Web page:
Because of its historical and cultural specifics, the United States has rather high rates of bilingualism as a linguistic phenomenon (Destination Casa Blanca, 2009, 00:01:18). The education opportunities for the bilingual people, however, still leave much to be desired. Because of the lack of tools required to address the needs of bilingual students, the latter fail at working on their code-switching process, thus, developing difficulties in understanding the material taught at school. The problem turns out to be even more drastic for the students that study English as a second language.
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It would be wrong to claim that nothing is being done to solve the issue. The No Child Left Behind Act allows for a range of measures to be taken to facilitate the bilingual education process. While in 2009, learners were “not encouraged to maintain their native languages” (sumsmith, 2011, 00:0:35). A decade later, however, with the adoption of the No Child Left Behind Act, new instructions and strategies for ELLs emerged, making it possible for the ESL students to acquire the skills for communicating in English and at the same time retain the skills of speaking their native tongue.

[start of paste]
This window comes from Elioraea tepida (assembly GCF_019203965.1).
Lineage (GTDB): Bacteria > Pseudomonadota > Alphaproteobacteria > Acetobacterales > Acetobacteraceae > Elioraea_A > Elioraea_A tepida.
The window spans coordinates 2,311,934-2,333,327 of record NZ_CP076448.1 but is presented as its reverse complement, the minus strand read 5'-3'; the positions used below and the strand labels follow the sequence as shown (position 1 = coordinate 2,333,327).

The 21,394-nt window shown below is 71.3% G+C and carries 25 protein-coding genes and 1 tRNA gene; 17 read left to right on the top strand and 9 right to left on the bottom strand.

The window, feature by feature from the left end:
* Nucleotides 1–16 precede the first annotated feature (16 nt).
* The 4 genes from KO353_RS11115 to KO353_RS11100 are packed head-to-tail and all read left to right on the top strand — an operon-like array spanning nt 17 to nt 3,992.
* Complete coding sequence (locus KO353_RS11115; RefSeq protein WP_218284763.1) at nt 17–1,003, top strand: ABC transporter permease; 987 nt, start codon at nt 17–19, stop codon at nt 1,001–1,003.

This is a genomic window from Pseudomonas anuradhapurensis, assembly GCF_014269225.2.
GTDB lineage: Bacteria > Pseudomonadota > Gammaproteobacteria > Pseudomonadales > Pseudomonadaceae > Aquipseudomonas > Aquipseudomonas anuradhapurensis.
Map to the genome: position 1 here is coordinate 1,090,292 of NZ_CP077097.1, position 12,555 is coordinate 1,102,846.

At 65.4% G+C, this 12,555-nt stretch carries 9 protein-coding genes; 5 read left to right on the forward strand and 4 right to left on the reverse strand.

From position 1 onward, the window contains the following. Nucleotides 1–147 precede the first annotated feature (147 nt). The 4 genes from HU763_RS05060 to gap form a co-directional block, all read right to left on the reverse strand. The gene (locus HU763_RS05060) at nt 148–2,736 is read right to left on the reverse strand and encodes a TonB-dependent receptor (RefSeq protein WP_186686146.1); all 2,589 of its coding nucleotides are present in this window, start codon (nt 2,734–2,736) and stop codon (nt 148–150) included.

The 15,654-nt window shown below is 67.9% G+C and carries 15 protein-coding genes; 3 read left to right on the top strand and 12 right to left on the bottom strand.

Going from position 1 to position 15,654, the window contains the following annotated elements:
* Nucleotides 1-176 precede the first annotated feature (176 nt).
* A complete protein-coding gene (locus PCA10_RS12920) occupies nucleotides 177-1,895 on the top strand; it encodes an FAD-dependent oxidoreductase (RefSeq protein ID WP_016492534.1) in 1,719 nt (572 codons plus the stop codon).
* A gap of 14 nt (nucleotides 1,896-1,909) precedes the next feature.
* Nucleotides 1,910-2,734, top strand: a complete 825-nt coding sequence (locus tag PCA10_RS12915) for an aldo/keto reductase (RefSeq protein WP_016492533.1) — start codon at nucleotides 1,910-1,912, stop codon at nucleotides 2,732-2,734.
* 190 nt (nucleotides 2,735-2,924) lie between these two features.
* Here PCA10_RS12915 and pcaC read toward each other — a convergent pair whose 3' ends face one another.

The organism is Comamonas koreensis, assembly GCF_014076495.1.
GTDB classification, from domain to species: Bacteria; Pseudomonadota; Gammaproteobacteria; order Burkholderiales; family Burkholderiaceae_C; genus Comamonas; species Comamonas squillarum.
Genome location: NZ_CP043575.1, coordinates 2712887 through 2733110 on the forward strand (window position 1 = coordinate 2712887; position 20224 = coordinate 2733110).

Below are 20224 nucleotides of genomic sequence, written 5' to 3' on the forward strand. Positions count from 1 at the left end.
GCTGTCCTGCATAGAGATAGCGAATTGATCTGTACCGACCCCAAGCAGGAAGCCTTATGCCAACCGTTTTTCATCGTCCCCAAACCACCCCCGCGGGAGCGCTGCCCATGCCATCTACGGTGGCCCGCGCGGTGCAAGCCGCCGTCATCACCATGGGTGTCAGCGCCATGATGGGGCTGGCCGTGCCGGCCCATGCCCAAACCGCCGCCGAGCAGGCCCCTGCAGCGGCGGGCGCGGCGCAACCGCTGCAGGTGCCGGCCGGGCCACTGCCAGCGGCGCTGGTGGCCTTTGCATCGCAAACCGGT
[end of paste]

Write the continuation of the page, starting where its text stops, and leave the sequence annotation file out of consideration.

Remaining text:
Though the English-only education is no longer supported fiercely in most of the U.S. (TT, 2011, 00:09:37), the tools for helping the ELLs acquire and train the necessary skills are very scarce. The number of misunderstandings in the course of communication between a teacher and an ELL student must be driven to a minimum, which is only possible once the appropriate regulations on creating new strategies for teaching ELLs are passed. As soon as a flexible approach making the process of code-switching easier for the ELLs is adopted, improvements in bilingual education can be expected.
Destination Casa Blanca (2009). A historic background of bilingual education. YouTube. Web.
sumsmith (2011). No Child Left Behind and its impact on bilingual education. YouTube. Web.
TT (2011). Bilingual education in the US. YouTube. Web.